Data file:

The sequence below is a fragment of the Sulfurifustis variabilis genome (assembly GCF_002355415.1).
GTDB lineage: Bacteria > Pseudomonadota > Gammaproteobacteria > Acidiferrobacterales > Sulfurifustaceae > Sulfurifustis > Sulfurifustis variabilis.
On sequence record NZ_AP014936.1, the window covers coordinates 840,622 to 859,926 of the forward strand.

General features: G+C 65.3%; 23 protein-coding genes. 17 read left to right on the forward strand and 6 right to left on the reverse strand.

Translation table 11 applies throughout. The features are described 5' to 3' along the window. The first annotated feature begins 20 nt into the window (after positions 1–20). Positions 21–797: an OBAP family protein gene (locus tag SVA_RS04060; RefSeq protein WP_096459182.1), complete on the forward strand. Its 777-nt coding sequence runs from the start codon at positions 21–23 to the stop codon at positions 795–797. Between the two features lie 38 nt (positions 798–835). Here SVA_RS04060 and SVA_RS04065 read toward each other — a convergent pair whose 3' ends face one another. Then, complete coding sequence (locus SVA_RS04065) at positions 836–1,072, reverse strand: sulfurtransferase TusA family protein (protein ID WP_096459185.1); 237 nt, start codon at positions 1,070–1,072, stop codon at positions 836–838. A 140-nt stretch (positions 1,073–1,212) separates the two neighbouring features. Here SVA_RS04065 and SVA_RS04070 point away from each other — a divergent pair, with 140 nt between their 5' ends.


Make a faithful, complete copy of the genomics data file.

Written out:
The sequence below is a fragment of the Sulfurifustis variabilis genome (assembly GCF_002355415.1).
GTDB lineage: Bacteria > Pseudomonadota > Gammaproteobacteria > Acidiferrobacterales > Sulfurifustaceae > Sulfurifustis > Sulfurifustis variabilis.
On sequence record NZ_AP014936.1, the window covers coordinates 840,622 to 859,926 of the forward strand.

General features: G+C 65.3%; 23 protein-coding genes. 17 read left to right on the forward strand and 6 right to left on the reverse strand.

Translation table 11 applies throughout. The features are described 5' to 3' along the window. The first annotated feature begins 20 nt into the window (after positions 1–20). Positions 21–797: an OBAP family protein gene (locus tag SVA_RS04060; RefSeq protein WP_096459182.1), complete on the forward strand. Its 777-nt coding sequence runs from the start codon at positions 21–23 to the stop codon at positions 795–797. Between the two features lie 38 nt (positions 798–835). Here SVA_RS04060 and SVA_RS04065 read toward each other — a convergent pair whose 3' ends face one another. Then, complete coding sequence (locus SVA_RS04065) at positions 836–1,072, reverse strand: sulfurtransferase TusA family protein (protein ID WP_096459185.1); 237 nt, start codon at positions 1,070–1,072, stop codon at positions 836–838. A 140-nt stretch (positions 1,073–1,212) separates the two neighbouring features. Here SVA_RS04065 and SVA_RS04070 point away from each other — a divergent pair, with 140 nt between their 5' ends.